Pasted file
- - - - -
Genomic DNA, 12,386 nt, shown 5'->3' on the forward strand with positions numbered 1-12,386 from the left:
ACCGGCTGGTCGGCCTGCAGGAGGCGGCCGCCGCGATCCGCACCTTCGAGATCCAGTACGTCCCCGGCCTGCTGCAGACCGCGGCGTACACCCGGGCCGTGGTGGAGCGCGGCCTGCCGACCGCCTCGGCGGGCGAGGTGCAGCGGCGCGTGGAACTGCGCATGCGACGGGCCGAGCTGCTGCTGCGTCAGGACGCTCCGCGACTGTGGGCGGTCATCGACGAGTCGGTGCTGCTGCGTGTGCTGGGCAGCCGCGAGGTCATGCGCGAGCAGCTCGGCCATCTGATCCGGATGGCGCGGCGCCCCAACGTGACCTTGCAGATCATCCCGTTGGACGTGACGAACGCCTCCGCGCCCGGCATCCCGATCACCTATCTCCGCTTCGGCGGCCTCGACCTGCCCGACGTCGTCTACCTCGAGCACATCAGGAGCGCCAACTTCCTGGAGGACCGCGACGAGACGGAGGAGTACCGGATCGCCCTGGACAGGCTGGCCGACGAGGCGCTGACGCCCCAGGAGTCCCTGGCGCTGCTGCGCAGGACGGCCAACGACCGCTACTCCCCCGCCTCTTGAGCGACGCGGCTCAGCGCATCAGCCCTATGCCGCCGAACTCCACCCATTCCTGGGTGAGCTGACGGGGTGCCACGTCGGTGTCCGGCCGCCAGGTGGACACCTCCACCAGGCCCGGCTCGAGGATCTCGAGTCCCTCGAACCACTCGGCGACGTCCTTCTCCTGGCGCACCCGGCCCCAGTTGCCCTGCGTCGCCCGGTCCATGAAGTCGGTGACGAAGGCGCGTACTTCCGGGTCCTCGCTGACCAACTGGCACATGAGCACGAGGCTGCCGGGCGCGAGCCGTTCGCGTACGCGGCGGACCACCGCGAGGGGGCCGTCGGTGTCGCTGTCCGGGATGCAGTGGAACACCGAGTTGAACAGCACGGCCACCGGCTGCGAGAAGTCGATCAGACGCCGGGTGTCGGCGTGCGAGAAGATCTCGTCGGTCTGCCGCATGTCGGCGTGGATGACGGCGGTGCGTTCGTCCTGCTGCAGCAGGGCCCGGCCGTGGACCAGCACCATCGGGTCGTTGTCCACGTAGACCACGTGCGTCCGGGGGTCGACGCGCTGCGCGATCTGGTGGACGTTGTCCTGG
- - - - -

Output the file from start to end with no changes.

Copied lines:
Genomic DNA, 12,386 nt, shown 5'->3' on the forward strand with positions numbered 1-12,386 from the left:
ACCGGCTGGTCGGCCTGCAGGAGGCGGCCGCCGCGATCCGCACCTTCGAGATCCAGTACGTCCCCGGCCTGCTGCAGACCGCGGCGTACACCCGGGCCGTGGTGGAGCGCGGCCTGCCGACCGCCTCGGCGGGCGAGGTGCAGCGGCGCGTGGAACTGCGCATGCGACGGGCCGAGCTGCTGCTGCGTCAGGACGCTCCGCGACTGTGGGCGGTCATCGACGAGTCGGTGCTGCTGCGTGTGCTGGGCAGCCGCGAGGTCATGCGCGAGCAGCTCGGCCATCTGATCCGGATGGCGCGGCGCCCCAACGTGACCTTGCAGATCATCCCGTTGGACGTGACGAACGCCTCCGCGCCCGGCATCCCGATCACCTATCTCCGCTTCGGCGGCCTCGACCTGCCCGACGTCGTCTACCTCGAGCACATCAGGAGCGCCAACTTCCTGGAGGACCGCGACGAGACGGAGGAGTACCGGATCGCCCTGGACAGGCTGGCCGACGAGGCGCTGACGCCCCAGGAGTCCCTGGCGCTGCTGCGCAGGACGGCCAACGACCGCTACTCCCCCGCCTCTTGAGCGACGCGGCTCAGCGCATCAGCCCTATGCCGCCGAACTCCACCCATTCCTGGGTGAGCTGACGGGGTGCCACGTCGGTGTCCGGCCGCCAGGTGGACACCTCCACCAGGCCCGGCTCGAGGATCTCGAGTCCCTCGAACCACTCGGCGACGTCCTTCTCCTGGCGCACCCGGCCCCAGTTGCCCTGCGTCGCCCGGTCCATGAAGTCGGTGACGAAGGCGCGTACTTCCGGGTCCTCGCTGACCAACTGGCACATGAGCACGAGGCTGCCGGGCGCGAGCCGTTCGCGTACGCGGCGGACCACCGCGAGGGGGCCGTCGGTGTCGCTGTCCGGGATGCAGTGGAACACCGAGTTGAACAGCACGGCCACCGGCTGCGAGAAGTCGATCAGACGCCGGGTGTCGGCGTGCGAGAAGATCTCGTCGGTCTGCCGCATGTCGGCGTGGATGACGGCGGTGCGTTCGTCCTGCTGCAGCAGGGCCCGGCCGTGGACCAGCACCATCGGGTCGTTGTCCACGTAGACCACGTGCGTCCGGGGGTCGACGCGCTGCGCGATCTGGTGGACGTTGTCCTGG